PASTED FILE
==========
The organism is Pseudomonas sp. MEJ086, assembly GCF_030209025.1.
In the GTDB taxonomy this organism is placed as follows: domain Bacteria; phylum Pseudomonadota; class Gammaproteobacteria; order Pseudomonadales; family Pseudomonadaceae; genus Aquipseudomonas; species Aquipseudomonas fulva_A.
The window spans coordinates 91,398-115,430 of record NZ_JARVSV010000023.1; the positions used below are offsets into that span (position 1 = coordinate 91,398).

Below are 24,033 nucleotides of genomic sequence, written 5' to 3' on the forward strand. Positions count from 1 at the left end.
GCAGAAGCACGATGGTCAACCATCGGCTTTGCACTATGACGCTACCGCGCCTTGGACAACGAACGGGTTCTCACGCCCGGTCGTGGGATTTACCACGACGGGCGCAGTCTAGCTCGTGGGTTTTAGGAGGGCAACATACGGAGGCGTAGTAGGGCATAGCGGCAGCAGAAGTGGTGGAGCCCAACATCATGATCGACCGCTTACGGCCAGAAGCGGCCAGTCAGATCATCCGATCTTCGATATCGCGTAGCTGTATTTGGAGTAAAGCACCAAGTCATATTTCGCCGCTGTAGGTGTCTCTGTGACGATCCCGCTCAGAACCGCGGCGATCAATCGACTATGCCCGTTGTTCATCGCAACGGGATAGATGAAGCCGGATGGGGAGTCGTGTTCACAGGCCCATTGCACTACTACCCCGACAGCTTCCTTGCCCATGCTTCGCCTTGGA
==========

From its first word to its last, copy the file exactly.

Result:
The organism is Pseudomonas sp. MEJ086, assembly GCF_030209025.1.
In the GTDB taxonomy this organism is placed as follows: domain Bacteria; phylum Pseudomonadota; class Gammaproteobacteria; order Pseudomonadales; family Pseudomonadaceae; genus Aquipseudomonas; species Aquipseudomonas fulva_A.
The window spans coordinates 91,398-115,430 of record NZ_JARVSV010000023.1; the positions used below are offsets into that span (position 1 = coordinate 91,398).

Below are 24,033 nucleotides of genomic sequence, written 5' to 3' on the forward strand. Positions count from 1 at the left end.
GCAGAAGCACGATGGTCAACCATCGGCTTTGCACTATGACGCTACCGCGCCTTGGACAACGAACGGGTTCTCACGCCCGGTCGTGGGATTTACCACGACGGGCGCAGTCTAGCTCGTGGGTTTTAGGAGGGCAACATACGGAGGCGTAGTAGGGCATAGCGGCAGCAGAAGTGGTGGAGCCCAACATCATGATCGACCGCTTACGGCCAGAAGCGGCCAGTCAGATCATCCGATCTTCGATATCGCGTAGCTGTATTTGGAGTAAAGCACCAAGTCATATTTCGCCGCTGTAGGTGTCTCTGTGACGATCCCGCTCAGAACCGCGGCGATCAATCGACTATGCCCGTTGTTCATCGCAACGGGATAGATGAAGCCGGATGGGGAGTCGTGTTCACAGGCCCATTGCACTACTACCCCGACAGCTTCCTTGCCCATGCTTCGCCTTGGA